I saw this production on July 31st with my old BFF, Gerber. We were sad that my mother couldn’t join us at the last minute. But it was a good time, nevertheless.
I was very glad that I had reread this play before going to see it. I strongly believe that there’s no substitute for this strategy, at least with something like Shakespeare where the language of the play may be a bit foreign. To me, the beauty of a theatre company that really does its Shakespeare properly is that they speak the old English very naturally; but the companion quality, necessary to enjoy it, is the ability to hear it naturally. Having recently read the play, I was able to let the language flow through my head and get all the jokes. (To familiarize yourself, go back and read my review – or, better, go read the whole play!)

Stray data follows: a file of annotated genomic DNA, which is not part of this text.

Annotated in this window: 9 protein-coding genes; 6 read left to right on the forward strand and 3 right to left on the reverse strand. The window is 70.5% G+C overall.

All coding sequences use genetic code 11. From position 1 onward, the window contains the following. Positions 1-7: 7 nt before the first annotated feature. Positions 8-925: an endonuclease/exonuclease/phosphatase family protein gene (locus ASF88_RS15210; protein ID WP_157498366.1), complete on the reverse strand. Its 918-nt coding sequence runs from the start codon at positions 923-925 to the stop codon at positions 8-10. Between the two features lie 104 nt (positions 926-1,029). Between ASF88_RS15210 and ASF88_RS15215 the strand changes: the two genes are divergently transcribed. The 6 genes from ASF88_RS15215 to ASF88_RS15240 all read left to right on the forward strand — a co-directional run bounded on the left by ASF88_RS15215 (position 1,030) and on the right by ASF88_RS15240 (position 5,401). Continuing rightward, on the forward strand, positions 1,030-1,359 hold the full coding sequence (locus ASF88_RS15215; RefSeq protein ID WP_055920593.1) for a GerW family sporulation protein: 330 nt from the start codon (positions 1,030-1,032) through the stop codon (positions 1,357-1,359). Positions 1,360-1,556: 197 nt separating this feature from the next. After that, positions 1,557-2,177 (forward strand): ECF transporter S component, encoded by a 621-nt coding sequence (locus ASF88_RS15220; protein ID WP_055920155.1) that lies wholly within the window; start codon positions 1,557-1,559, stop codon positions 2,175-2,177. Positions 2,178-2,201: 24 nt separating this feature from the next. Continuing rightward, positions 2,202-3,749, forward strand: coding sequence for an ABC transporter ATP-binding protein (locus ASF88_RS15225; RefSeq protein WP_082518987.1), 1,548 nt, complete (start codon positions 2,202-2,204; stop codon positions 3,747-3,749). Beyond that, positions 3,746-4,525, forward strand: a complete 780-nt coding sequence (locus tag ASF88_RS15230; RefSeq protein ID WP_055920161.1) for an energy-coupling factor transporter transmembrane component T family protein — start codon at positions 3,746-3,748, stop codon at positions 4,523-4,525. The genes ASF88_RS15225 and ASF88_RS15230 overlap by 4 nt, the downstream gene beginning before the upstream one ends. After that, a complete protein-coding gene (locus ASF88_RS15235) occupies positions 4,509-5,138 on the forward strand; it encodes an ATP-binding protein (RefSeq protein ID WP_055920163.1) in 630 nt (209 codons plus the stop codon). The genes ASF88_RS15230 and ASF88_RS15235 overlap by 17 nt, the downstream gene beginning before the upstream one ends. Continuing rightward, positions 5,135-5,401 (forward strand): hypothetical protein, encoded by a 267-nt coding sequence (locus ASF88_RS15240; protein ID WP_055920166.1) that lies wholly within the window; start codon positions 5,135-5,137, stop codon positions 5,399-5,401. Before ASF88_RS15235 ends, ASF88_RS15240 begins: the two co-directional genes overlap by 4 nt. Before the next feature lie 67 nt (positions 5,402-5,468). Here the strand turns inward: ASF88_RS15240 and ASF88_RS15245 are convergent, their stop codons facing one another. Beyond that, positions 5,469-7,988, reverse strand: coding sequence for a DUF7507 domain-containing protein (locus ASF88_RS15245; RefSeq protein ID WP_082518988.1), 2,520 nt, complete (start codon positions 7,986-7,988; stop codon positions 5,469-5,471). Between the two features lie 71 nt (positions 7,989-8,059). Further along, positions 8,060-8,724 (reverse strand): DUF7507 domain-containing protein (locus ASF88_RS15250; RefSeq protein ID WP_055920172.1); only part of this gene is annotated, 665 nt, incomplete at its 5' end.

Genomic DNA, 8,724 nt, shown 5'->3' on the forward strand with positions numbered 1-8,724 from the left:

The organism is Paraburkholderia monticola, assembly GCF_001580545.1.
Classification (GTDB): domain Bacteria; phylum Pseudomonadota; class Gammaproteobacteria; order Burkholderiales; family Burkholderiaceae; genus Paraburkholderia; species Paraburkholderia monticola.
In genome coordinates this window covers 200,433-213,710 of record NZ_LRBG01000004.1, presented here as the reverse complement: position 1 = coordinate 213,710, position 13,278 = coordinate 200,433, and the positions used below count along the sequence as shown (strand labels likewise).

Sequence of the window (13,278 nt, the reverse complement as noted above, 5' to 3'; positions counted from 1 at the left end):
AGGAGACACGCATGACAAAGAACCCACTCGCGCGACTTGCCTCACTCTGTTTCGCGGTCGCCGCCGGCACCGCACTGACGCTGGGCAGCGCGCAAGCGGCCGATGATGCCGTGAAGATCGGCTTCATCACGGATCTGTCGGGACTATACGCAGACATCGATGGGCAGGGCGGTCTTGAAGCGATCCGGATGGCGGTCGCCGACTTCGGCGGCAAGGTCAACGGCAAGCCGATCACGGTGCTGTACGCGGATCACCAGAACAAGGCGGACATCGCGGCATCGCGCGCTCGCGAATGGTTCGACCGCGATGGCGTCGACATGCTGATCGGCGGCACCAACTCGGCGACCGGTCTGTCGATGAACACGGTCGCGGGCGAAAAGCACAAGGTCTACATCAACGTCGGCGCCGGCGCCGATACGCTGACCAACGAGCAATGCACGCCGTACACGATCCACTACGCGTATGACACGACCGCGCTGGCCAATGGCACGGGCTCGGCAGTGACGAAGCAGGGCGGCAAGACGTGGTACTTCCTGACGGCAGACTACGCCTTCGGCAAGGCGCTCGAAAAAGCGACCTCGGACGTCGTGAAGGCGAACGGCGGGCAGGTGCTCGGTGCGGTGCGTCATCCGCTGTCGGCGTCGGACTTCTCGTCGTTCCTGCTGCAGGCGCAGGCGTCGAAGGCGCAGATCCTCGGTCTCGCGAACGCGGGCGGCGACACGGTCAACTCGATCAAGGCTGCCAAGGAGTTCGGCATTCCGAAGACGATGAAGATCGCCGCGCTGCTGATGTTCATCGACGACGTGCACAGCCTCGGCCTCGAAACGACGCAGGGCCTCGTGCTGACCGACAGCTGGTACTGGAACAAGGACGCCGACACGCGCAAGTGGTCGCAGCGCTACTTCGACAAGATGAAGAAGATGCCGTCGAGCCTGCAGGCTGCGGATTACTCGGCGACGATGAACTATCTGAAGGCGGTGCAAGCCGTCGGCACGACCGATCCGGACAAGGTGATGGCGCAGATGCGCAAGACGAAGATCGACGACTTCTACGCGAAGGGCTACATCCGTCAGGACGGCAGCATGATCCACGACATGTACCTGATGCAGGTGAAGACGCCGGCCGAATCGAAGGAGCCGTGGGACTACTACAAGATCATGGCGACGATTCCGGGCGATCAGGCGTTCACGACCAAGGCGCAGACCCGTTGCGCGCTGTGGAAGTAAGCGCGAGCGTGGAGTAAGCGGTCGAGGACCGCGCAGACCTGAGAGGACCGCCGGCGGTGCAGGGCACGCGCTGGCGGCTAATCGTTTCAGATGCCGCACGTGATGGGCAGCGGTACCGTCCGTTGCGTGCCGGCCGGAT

I thought the Houston Shakespeare Festival folks did a fine job. Othello was powerful. Iago was odious. Emilia was heroic, more so than in the written play, I felt. Desdemona was more powerful than in print, too: when I read the play she felt like a cowering, simpering, weakly woman, but onstage she came across as a woman with conviction. Granted, her conviction was of love and obedience to her husband, which is not so empowering as one might wish, but still, she spoke with commitment to her values.
I thought the production was wonderful. I was moved. I was also tired, which is a shame, and which I don’t mean as a criticism of the performance at all. But it was past my bedtime, and I drank some wine, and it was dark… Barrett, I guess you’re adding points to my senior card again. Sigh. I wish they could give these plays earlier in the day for us sleepy people, but then it would be too HOT.
The pace of the play was probably a bit slow for me. Maybe that’s my modern-day attention span, although I don’t consider myself to be entirely 21st-century-media-bytes-ADHD. (Can’t stand the Twitter.) Actually, the pacing bothered me a bit in print, too. Maybe it’s knowing what’s going to happen. “C’mon! Strangle her! Tell him how Cassio got the handkerchief! TELL HIM!” At any rate, I had a nice time, although I was out later than usual. And it’s a lovely, deeply tragic play, both on the page and on the stage.